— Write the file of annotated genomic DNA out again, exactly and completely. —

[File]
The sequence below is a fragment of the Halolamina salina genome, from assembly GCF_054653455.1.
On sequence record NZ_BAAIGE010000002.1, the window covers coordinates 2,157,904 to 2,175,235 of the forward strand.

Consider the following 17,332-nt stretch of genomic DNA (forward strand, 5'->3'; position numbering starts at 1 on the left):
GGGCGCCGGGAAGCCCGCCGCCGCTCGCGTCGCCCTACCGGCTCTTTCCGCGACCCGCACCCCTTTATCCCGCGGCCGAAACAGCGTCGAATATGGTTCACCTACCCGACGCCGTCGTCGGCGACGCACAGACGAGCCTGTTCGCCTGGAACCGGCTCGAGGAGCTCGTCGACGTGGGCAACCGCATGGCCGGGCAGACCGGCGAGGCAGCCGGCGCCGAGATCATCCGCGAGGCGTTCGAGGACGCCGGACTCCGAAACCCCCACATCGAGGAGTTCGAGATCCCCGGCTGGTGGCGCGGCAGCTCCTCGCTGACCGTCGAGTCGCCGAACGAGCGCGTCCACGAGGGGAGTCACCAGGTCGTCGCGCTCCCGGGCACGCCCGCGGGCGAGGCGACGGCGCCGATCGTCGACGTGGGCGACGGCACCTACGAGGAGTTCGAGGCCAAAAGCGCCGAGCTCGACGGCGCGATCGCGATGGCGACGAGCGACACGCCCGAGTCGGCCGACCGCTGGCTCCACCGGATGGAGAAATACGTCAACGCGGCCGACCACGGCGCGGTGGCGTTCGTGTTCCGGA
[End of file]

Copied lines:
The sequence below is a fragment of the Halolamina salina genome, from assembly GCF_054653455.1.
On sequence record NZ_BAAIGE010000002.1, the window covers coordinates 2,157,904 to 2,175,235 of the forward strand.

Consider the following 17,332-nt stretch of genomic DNA (forward strand, 5'->3'; position numbering starts at 1 on the left):
GGGCGCCGGGAAGCCCGCCGCCGCTCGCGTCGCCCTACCGGCTCTTTCCGCGACCCGCACCCCTTTATCCCGCGGCCGAAACAGCGTCGAATATGGTTCACCTACCCGACGCCGTCGTCGGCGACGCACAGACGAGCCTGTTCGCCTGGAACCGGCTCGAGGAGCTCGTCGACGTGGGCAACCGCATGGCCGGGCAGACCGGCGAGGCAGCCGGCGCCGAGATCATCCGCGAGGCGTTCGAGGACGCCGGACTCCGAAACCCCCACATCGAGGAGTTCGAGATCCCCGGCTGGTGGCGCGGCAGCTCCTCGCTGACCGTCGAGTCGCCGAACGAGCGCGTCCACGAGGGGAGTCACCAGGTCGTCGCGCTCCCGGGCACGCCCGCGGGCGAGGCGACGGCGCCGATCGTCGACGTGGGCGACGGCACCTACGAGGAGTTCGAGGCCAAAAGCGCCGAGCTCGACGGCGCGATCGCGATGGCGACGAGCGACACGCCCGAGTCGGCCGACCGCTGGCTCCACCGGATGGAGAAATACGTCAACGCGGCCGACCACGGCGCGGTGGCGTTCGTGTTCCGGA